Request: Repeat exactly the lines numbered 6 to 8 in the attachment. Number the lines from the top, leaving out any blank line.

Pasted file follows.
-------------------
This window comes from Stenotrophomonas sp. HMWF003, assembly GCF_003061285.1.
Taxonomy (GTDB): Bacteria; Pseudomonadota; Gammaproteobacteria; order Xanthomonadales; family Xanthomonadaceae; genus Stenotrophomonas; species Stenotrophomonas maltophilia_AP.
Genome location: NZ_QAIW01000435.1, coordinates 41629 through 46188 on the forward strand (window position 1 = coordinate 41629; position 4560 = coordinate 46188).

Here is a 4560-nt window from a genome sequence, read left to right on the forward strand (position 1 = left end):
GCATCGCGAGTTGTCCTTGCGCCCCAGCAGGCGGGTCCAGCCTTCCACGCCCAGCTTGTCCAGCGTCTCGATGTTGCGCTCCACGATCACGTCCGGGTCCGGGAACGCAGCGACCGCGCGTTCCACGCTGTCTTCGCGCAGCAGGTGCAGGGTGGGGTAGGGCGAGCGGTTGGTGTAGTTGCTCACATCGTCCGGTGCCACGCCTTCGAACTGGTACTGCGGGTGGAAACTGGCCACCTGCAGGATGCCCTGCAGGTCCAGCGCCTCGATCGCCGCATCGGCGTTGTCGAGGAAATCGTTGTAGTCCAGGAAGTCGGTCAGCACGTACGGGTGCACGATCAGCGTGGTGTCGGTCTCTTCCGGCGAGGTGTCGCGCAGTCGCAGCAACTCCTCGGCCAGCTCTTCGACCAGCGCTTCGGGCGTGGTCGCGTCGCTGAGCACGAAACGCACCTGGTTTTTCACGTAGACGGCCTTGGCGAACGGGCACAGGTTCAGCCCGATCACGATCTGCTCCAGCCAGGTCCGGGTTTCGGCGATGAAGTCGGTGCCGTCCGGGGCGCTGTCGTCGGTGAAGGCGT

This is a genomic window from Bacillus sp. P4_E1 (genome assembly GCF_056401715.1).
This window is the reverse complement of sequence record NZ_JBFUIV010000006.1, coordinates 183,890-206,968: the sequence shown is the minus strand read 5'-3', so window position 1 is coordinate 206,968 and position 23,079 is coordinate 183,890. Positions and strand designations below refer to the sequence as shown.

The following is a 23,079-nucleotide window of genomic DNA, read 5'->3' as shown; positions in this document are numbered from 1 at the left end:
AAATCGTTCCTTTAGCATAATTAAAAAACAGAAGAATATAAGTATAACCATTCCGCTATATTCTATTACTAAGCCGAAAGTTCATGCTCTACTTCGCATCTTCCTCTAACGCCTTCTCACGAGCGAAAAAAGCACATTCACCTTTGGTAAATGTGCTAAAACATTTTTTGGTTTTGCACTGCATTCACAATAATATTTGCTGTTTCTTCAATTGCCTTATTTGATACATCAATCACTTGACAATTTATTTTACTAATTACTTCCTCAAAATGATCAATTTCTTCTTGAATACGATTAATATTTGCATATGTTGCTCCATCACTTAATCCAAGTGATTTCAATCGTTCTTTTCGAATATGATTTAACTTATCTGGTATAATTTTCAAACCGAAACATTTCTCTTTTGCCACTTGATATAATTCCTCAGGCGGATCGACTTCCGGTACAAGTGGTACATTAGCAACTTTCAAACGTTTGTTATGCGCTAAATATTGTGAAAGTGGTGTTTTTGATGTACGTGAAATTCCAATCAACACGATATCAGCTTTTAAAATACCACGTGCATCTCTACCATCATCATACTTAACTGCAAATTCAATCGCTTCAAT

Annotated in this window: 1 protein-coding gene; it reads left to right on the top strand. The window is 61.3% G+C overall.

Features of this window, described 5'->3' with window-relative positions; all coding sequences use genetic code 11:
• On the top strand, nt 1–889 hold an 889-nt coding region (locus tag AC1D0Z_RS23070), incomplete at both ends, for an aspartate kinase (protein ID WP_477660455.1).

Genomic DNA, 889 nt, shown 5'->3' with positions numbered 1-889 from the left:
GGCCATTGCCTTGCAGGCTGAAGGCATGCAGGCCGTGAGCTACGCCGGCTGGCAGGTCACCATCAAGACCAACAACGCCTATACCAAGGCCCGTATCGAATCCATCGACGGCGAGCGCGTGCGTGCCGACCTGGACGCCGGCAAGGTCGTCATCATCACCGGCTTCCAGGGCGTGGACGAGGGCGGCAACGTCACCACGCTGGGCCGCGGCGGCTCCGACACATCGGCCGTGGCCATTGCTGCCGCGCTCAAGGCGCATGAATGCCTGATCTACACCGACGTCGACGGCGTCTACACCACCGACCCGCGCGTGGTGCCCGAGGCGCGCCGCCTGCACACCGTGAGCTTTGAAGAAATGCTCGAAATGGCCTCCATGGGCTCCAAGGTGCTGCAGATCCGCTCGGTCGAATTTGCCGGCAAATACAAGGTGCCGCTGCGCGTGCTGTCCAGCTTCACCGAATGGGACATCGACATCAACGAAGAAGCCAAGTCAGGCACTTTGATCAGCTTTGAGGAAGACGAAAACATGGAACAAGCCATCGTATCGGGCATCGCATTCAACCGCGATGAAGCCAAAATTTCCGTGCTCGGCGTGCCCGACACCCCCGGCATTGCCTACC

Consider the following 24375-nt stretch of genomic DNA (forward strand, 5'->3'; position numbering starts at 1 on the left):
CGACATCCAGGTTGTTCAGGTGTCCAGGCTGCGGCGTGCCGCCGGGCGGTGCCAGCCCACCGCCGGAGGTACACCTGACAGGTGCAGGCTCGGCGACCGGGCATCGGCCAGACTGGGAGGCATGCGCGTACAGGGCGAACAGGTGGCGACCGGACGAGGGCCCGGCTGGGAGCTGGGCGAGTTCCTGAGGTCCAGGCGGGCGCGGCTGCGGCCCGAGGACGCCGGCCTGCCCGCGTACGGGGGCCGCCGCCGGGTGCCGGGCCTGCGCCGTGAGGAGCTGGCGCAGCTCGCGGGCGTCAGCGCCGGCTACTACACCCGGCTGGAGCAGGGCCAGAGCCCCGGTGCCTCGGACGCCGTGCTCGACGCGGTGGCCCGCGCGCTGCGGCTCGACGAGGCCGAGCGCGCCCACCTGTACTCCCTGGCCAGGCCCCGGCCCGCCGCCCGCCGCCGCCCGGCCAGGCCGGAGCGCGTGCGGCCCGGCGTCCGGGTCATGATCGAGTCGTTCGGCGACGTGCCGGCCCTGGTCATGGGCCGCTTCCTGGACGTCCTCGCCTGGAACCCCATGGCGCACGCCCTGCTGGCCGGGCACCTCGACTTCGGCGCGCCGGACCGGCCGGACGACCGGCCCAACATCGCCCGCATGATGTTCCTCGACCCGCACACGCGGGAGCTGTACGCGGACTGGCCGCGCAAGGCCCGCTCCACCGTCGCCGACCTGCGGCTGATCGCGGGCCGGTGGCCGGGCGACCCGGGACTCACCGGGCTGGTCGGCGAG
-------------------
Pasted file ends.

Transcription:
This is a genomic window from Bacillus sp. P4_E1 (genome assembly GCF_056401715.1).
This window is the reverse complement of sequence record NZ_JBFUIV010000006.1, coordinates 183,890-206,968: the sequence shown is the minus strand read 5'-3', so window position 1 is coordinate 206,968 and position 23,079 is coordinate 183,890. Positions and strand designations below refer to the sequence as shown.

The following is a 23,079-nucleotide window of genomic DNA, read 5'->3' as shown; positions in this document are numbered from 1 at the left end: